[AVTCORE] draft-ietf-avtcore-multi-party-rtt-mix-00 Issue 1: transport

Gunnar Hellström <gunnar.hellstrom@ghaccess.se> Mon, 11 May 2020 10:22 UTC

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Subject: [AVTCORE] draft-ietf-avtcore-multi-party-rtt-mix-00 Issue 1: transport
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In a recent e-mail, I listed 9 issues to act on in 
draft-ietf-avtcore-multi-party-rtt-mix-00

I want to deal with them one by one or in small groups. Here is number 1:

1. Consider rapidly if there is any more reliable transport that is 
feasible to move to.
> (e.g. Comedia RFC 4145 and RFC 4572, or the recently approved WebRTC 
> t140 data channel draft-ietf-mmusic-t140-data-channel-usage, or use of 
> SAVPF with NAK and retransmission RFC 4588) 

It may look strange with this issue after many months as an individual 
draft. But I want to touch it anyway before we move on in one fixed 
direction.

T.140 and its RTP transport (RFC 2793 - later RFC 4103) were created 
1998 - 2000 as the third real-time medium for human conversations beside 
voice and video. The idea was to give equal opportunities to persons 
wanting to communicate by text as the ones who use voice or video. That 
means real-time transmission while text is created and accepting some 
rare dropouts just as we do with voice and video. However, users are 
nowadays used to text messaging where it is customary to accept a delay 
and get the text complete in most cases, rather than to have loss. That 
user experience might be expected from real-time text as well. I do not 
have any strong user indications that this is the case, it is just my 
own thinking.

The reason to bring this up now, is that we seem to need to introduce 
the multi-party mixed format at least as a new text media subtype, 
text/rex instead of text/red. Then we are anyway introducing signaling 
complexity of similar kind that another transport will do.

Are any of the initially mentioned more reliable transports realistic 
and easily implemented in the target implementation environments: NG 
emergency services, 3GPP IMS MTSI, IETF RUM, and plain SIP multimedia? 
Or are there any other not mentioned?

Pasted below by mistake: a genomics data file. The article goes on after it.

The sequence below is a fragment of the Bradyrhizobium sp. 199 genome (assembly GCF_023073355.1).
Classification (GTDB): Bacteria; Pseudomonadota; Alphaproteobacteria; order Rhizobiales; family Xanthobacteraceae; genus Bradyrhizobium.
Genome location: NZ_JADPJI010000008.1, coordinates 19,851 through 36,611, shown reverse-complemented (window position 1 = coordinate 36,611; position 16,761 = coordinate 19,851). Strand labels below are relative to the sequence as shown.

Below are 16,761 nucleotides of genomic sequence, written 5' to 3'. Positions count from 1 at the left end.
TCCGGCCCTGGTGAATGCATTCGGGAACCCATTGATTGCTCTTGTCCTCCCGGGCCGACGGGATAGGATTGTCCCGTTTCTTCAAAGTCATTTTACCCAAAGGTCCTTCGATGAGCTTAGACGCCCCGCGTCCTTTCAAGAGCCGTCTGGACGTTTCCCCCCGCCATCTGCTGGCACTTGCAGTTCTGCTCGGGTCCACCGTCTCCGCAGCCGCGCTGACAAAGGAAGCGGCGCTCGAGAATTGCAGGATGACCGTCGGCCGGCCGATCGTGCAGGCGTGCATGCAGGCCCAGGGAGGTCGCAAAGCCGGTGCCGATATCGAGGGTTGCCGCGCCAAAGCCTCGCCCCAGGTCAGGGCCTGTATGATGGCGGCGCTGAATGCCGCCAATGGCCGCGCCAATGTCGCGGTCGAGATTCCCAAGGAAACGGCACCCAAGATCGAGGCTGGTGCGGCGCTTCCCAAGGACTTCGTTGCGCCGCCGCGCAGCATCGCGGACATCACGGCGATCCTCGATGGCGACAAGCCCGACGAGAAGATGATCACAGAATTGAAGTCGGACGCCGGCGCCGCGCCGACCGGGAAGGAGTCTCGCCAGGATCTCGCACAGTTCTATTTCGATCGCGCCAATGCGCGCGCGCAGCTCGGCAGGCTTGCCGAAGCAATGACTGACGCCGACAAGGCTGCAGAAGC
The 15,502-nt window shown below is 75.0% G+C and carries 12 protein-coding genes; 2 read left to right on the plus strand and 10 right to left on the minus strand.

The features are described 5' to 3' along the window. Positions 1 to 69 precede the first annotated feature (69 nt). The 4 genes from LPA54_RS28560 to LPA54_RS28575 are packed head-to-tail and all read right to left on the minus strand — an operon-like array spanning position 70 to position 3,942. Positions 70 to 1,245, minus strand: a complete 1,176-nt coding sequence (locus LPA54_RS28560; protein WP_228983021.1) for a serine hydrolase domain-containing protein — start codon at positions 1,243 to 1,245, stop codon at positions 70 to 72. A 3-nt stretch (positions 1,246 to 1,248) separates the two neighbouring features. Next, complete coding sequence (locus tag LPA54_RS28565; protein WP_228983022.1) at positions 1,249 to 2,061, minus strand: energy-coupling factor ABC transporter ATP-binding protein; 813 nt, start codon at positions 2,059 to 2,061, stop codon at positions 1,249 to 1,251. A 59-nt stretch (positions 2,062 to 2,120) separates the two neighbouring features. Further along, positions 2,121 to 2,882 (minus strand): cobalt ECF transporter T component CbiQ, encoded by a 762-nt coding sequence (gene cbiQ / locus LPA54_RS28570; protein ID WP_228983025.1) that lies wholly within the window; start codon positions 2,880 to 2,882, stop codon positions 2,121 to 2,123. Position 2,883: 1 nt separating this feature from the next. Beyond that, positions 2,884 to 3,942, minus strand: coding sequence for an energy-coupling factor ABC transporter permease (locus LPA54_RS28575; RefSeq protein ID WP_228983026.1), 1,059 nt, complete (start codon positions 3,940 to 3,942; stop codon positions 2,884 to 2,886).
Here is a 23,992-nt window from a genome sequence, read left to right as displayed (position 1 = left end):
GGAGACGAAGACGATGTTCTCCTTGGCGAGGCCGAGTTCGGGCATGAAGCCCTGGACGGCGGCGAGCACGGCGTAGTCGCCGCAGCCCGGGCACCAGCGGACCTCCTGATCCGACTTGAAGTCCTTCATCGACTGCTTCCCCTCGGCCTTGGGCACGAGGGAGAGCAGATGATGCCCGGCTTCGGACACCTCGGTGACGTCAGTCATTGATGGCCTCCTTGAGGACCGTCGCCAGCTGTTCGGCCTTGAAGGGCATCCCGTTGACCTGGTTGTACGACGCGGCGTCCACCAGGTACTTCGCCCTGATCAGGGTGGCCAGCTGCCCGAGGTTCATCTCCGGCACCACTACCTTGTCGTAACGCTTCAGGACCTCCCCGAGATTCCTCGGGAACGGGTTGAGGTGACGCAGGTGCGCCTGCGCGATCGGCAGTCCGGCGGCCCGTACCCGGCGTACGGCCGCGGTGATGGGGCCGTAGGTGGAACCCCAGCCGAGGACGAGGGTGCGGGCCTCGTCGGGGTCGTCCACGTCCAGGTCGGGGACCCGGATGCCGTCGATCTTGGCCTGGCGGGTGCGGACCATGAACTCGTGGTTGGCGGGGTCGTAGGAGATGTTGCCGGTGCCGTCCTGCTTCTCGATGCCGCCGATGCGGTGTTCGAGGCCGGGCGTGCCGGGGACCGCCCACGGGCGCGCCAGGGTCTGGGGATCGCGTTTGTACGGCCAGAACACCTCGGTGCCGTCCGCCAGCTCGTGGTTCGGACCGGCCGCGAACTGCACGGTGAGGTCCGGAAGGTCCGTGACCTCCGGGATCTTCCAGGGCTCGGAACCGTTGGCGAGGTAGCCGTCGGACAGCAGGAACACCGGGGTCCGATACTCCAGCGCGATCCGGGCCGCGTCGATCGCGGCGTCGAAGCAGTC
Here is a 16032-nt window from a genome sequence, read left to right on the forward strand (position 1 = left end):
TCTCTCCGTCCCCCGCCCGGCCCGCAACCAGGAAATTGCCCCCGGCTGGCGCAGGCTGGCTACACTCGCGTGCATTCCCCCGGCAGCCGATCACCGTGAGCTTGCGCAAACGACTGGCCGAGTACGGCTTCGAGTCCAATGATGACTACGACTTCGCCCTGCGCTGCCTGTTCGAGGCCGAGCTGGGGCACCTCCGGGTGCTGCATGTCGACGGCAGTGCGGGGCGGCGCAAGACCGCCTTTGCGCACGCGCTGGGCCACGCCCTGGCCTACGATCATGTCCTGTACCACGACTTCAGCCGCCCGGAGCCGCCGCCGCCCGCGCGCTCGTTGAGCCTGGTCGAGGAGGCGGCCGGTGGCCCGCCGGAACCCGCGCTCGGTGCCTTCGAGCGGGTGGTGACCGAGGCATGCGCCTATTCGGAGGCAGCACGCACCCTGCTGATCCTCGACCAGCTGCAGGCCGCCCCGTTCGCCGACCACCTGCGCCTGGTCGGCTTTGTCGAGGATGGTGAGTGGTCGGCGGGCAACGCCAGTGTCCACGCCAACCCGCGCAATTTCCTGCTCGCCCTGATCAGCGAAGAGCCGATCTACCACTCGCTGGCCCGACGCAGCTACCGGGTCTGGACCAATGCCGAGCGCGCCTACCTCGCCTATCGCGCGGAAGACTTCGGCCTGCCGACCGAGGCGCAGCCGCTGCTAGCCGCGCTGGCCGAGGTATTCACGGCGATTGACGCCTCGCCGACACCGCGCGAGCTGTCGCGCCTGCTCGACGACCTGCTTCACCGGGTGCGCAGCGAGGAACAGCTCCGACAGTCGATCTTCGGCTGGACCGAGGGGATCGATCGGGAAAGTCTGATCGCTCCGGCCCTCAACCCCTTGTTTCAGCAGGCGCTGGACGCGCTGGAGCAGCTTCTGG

When considering this, we should have in mind that the proposed 
transport should be with security so that we do not need to introduce 
more options to negotiate between.

And we shall also keep in mind that NAT traversal needs to be supported 
as well as multi-party-signaling through the SIP central conferencing 
model RFC 4353.

Another complexity is that current regulation requires RFC 4103 and it 
would be best that the finaly specified multi-party solution can be 
perceived as an extension to RFC 4103.

What can be said about the options?

  1. Comedia RFC 4145 and RFC 4572. Makes use of TLS for transport, so 
it is secured. Should use RFC 6544 ICE for TCP for NAT traversal. 
Requires specification of how to arrange the streams and code the 
sources in the multi-party environment. I do not know how well these 
RFCs are supported in the target environments. Seems to increase complexity.

2. draft-ietf-mmusic-t140-data-channel-usage. Has security, NAT 
traversal and possibility to code multi-party source. Has good 
opportunity for being supported in endpoint devices, because all of them 
are expected to support WebRTC. Maybe less supported in traditional SIP 
bridges.

3. SAVPF with NACK and RFC 4588 retransmission. I assume this can be 
combined with OSRTP RFC 8643 for security negotiation. When the 
immediate or early feedback option can be used, this method can likely 
be used without redundancy to achieve a reliability enhancement. That 
will not work well over networks with high latency. Further study needed 
if redundancy or FEC is needed as complement for high latency networks. 
Easy to achieve up to 5 simultaneously sending users.

4. (Not mentioned in the introduction above) Use RFC 4103 plus one of 
the RTP based methods for multi-party source indication but just 
increase redundancy to one original and three (instead of two) redundant 
generations. Can easily be done if reliability increase is really a 
concern. Has low overhead. Easily applicable to OSRTP security, SIP 
conferencing model and ICE NAT traversal.

5. Accept reliability that is quite good as it is with RTP with one 
original and two redundant generations in the RFC 2198 - style ( with 
one of the additional methods discussed for increasing switching 
performance)

Comments please so we can take a rapid decision and move on with one 
solution.

Regards


Gunnar




-- 
Gunnar Hellström
GHAccess
gunnar.hellstrom@ghaccess.se